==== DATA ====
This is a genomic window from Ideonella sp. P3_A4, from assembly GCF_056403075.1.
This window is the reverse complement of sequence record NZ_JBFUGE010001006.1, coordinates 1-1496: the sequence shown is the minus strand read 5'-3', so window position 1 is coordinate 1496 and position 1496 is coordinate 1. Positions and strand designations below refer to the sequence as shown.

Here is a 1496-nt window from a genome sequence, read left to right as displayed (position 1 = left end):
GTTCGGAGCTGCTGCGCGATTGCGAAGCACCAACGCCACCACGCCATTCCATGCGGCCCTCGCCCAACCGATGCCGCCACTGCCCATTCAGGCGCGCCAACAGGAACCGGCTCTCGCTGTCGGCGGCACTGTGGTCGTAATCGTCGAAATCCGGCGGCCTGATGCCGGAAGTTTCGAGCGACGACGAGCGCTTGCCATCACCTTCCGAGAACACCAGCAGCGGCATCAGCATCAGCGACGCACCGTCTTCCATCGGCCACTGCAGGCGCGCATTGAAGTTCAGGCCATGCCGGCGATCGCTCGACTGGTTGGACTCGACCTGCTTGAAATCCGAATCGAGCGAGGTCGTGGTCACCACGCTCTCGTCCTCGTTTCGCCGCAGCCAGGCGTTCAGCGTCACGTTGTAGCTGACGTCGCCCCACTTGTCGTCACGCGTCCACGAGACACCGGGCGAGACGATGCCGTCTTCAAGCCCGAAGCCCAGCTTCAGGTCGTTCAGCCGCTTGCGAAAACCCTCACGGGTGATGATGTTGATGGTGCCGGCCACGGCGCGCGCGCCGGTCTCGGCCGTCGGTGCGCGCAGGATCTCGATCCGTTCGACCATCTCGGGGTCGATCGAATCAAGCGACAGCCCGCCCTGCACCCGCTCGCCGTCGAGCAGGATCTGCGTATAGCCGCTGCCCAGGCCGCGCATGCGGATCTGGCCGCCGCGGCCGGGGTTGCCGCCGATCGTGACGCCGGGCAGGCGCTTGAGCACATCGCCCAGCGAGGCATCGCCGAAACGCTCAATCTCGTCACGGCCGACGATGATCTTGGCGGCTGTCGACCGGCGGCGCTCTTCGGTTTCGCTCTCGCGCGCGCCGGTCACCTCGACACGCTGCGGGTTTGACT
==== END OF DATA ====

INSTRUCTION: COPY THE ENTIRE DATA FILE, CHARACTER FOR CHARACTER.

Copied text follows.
This is a genomic window from Ideonella sp. P3_A4, from assembly GCF_056403075.1.
This window is the reverse complement of sequence record NZ_JBFUGE010001006.1, coordinates 1-1496: the sequence shown is the minus strand read 5'-3', so window position 1 is coordinate 1496 and position 1496 is coordinate 1. Positions and strand designations below refer to the sequence as shown.

Here is a 1496-nt window from a genome sequence, read left to right as displayed (position 1 = left end):
GTTCGGAGCTGCTGCGCGATTGCGAAGCACCAACGCCACCACGCCATTCCATGCGGCCCTCGCCCAACCGATGCCGCCACTGCCCATTCAGGCGCGCCAACAGGAACCGGCTCTCGCTGTCGGCGGCACTGTGGTCGTAATCGTCGAAATCCGGCGGCCTGATGCCGGAAGTTTCGAGCGACGACGAGCGCTTGCCATCACCTTCCGAGAACACCAGCAGCGGCATCAGCATCAGCGACGCACCGTCTTCCATCGGCCACTGCAGGCGCGCATTGAAGTTCAGGCCATGCCGGCGATCGCTCGACTGGTTGGACTCGACCTGCTTGAAATCCGAATCGAGCGAGGTCGTGGTCACCACGCTCTCGTCCTCGTTTCGCCGCAGCCAGGCGTTCAGCGTCACGTTGTAGCTGACGTCGCCCCACTTGTCGTCACGCGTCCACGAGACACCGGGCGAGACGATGCCGTCTTCAAGCCCGAAGCCCAGCTTCAGGTCGTTCAGCCGCTTGCGAAAACCCTCACGGGTGATGATGTTGATGGTGCCGGCCACGGCGCGCGCGCCGGTCTCGGCCGTCGGTGCGCGCAGGATCTCGATCCGTTCGACCATCTCGGGGTCGATCGAATCAAGCGACAGCCCGCCCTGCACCCGCTCGCCGTCGAGCAGGATCTGCGTATAGCCGCTGCCCAGGCCGCGCATGCGGATCTGGCCGCCGCGGCCGGGGTTGCCGCCGATCGTGACGCCGGGCAGGCGCTTGAGCACATCGCCCAGCGAGGCATCGCCGAAACGCTCAATCTCGTCACGGCCGACGATGATCTTGGCGGCTGTCGACCGGCGGCGCTCTTCGGTTTCGCTCTCGCGCGCGCCGGTCACCTCGACACGCTGCGGGTTTGACT